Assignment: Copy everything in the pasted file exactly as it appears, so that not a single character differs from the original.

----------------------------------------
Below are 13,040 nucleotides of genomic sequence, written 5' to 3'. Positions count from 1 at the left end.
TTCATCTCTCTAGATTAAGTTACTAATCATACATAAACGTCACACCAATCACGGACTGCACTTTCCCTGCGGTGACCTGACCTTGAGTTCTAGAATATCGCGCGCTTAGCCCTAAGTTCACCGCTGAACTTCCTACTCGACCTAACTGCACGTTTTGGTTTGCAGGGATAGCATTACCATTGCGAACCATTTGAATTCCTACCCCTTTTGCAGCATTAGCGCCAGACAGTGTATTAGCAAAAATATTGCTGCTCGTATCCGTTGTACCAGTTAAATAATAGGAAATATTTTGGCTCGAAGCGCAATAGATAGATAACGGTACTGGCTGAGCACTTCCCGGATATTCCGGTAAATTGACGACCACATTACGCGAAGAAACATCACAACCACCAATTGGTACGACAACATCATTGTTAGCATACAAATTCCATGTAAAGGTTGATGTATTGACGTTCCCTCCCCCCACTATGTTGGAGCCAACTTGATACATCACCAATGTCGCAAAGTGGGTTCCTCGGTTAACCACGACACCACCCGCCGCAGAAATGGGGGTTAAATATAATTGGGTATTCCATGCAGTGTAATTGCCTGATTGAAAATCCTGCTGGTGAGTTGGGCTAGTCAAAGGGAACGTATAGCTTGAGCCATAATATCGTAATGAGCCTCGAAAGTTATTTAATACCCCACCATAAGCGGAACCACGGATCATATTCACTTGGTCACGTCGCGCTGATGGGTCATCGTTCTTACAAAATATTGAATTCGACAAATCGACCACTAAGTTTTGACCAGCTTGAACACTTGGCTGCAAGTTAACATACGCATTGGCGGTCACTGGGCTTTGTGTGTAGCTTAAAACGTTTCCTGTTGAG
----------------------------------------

Below are 13,040 nucleotides of genomic sequence, written 5' to 3'. Positions count from 1 at the left end.
TTCATCTCTCTAGATTAAGTTACTAATCATACATAAACGTCACACCAATCACGGACTGCACTTTCCCTGCGGTGACCTGACCTTGAGTTCTAGAATATCGCGCGCTTAGCCCTAAGTTCACCGCTGAACTTCCTACTCGACCTAACTGCACGTTTTGGTTTGCAGGGATAGCATTACCATTGCGAACCATTTGAATTCCTACCCCTTTTGCAGCATTAGCGCCAGACAGTGTATTAGCAAAAATATTGCTGCTCGTATCCGTTGTACCAGTTAAATAATAGGAAATATTTTGGCTCGAAGCGCAATAGATAGATAACGGTACTGGCTGAGCACTTCCCGGATATTCCGGTAAATTGACGACCACATTACGCGAAGAAACATCACAACCACCAATTGGTACGACAACATCATTGTTAGCATACAAATTCCATGTAAAGGTTGATGTATTGACGTTCCCTCCCCCCACTATGTTGGAGCCAACTTGATACATCACCAATGTCGCAAAGTGGGTTCCTCGGTTAACCACGACACCACCCGCCGCAGAAATGGGGGTTAAATATAATTGGGTATTCCATGCAGTGTAATTGCCTGATTGAAAATCCTGCTGGTGAGTTGGGCTAGTCAAAGGGAACGTATAGCTTGAGCCATAATATCGTAATGAGCCTCGAAAGTTATTTAATACCCCACCATAAGCGGAACCACGGATCATATTCACTTGGTCACGTCGCGCTGATGGGTCATCGTTCTTACAAAATATTGAATTCGACAAATCGACCACTAAGTTTTGACCAGCTTGAACACTTGGCTGCAAGTTAACATACGCATTGGCGGTCACTGGGCTTTGTGTGTAGCTTAAAACGTTTCCTGTTGAG